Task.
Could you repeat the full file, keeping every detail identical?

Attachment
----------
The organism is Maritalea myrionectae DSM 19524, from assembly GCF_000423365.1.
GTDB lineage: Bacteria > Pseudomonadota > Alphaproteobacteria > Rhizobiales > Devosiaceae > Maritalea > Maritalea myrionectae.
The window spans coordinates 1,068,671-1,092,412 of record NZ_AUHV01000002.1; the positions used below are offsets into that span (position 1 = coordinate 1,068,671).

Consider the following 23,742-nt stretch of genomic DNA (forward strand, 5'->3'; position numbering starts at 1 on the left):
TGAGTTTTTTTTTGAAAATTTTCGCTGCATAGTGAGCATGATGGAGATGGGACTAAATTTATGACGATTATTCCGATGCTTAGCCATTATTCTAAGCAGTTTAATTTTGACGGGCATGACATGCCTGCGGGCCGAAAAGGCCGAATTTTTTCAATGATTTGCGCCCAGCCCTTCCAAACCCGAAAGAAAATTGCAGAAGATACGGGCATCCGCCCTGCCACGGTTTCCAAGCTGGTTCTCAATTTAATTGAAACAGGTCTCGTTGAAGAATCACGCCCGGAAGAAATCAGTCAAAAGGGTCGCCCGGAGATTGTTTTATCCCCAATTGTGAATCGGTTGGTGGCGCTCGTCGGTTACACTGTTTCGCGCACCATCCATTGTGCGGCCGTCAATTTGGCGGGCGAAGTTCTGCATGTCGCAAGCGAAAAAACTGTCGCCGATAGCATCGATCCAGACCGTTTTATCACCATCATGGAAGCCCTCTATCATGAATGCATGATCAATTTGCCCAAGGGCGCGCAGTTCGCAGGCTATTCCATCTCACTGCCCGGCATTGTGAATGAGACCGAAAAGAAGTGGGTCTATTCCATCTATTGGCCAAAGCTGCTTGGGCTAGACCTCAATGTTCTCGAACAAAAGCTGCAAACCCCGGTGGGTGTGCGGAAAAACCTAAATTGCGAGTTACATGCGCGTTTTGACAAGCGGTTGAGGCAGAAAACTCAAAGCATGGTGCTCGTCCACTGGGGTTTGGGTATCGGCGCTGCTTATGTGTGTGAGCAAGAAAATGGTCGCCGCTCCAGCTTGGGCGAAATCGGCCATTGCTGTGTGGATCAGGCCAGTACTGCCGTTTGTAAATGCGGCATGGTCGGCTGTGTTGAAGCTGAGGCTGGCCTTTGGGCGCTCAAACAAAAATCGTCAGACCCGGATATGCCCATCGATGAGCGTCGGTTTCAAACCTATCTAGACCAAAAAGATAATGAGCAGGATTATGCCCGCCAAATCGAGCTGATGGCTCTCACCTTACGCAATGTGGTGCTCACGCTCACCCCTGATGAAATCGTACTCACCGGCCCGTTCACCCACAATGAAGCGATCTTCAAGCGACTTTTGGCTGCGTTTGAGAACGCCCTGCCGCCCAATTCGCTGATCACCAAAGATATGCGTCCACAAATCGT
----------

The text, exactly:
The organism is Maritalea myrionectae DSM 19524, from assembly GCF_000423365.1.
GTDB lineage: Bacteria > Pseudomonadota > Alphaproteobacteria > Rhizobiales > Devosiaceae > Maritalea > Maritalea myrionectae.
The window spans coordinates 1,068,671-1,092,412 of record NZ_AUHV01000002.1; the positions used below are offsets into that span (position 1 = coordinate 1,068,671).

Consider the following 23,742-nt stretch of genomic DNA (forward strand, 5'->3'; position numbering starts at 1 on the left):
TGAGTTTTTTTTTGAAAATTTTCGCTGCATAGTGAGCATGATGGAGATGGGACTAAATTTATGACGATTATTCCGATGCTTAGCCATTATTCTAAGCAGTTTAATTTTGACGGGCATGACATGCCTGCGGGCCGAAAAGGCCGAATTTTTTCAATGATTTGCGCCCAGCCCTTCCAAACCCGAAAGAAAATTGCAGAAGATACGGGCATCCGCCCTGCCACGGTTTCCAAGCTGGTTCTCAATTTAATTGAAACAGGTCTCGTTGAAGAATCACGCCCGGAAGAAATCAGTCAAAAGGGTCGCCCGGAGATTGTTTTATCCCCAATTGTGAATCGGTTGGTGGCGCTCGTCGGTTACACTGTTTCGCGCACCATCCATTGTGCGGCCGTCAATTTGGCGGGCGAAGTTCTGCATGTCGCAAGCGAAAAAACTGTCGCCGATAGCATCGATCCAGACCGTTTTATCACCATCATGGAAGCCCTCTATCATGAATGCATGATCAATTTGCCCAAGGGCGCGCAGTTCGCAGGCTATTCCATCTCACTGCCCGGCATTGTGAATGAGACCGAAAAGAAGTGGGTCTATTCCATCTATTGGCCAAAGCTGCTTGGGCTAGACCTCAATGTTCTCGAACAAAAGCTGCAAACCCCGGTGGGTGTGCGGAAAAACCTAAATTGCGAGTTACATGCGCGTTTTGACAAGCGGTTGAGGCAGAAAACTCAAAGCATGGTGCTCGTCCACTGGGGTTTGGGTATCGGCGCTGCTTATGTGTGTGAGCAAGAAAATGGTCGCCGCTCCAGCTTGGGCGAAATCGGCCATTGCTGTGTGGATCAGGCCAGTACTGCCGTTTGTAAATGCGGCATGGTCGGCTGTGTTGAAGCTGAGGCTGGCCTTTGGGCGCTCAAACAAAAATCGTCAGACCCGGATATGCCCATCGATGAGCGTCGGTTTCAAACCTATCTAGACCAAAAAGATAATGAGCAGGATTATGCCCGCCAAATCGAGCTGATGGCTCTCACCTTACGCAATGTGGTGCTCACGCTCACCCCTGATGAAATCGTACTCACCGGCCCGTTCACCCACAATGAAGCGATCTTCAAGCGACTTTTGGCTGCGTTTGAGAACGCCCTGCCGCCCAATTCGCTGATCACCAAAGATATGCGTCCACAAATCGT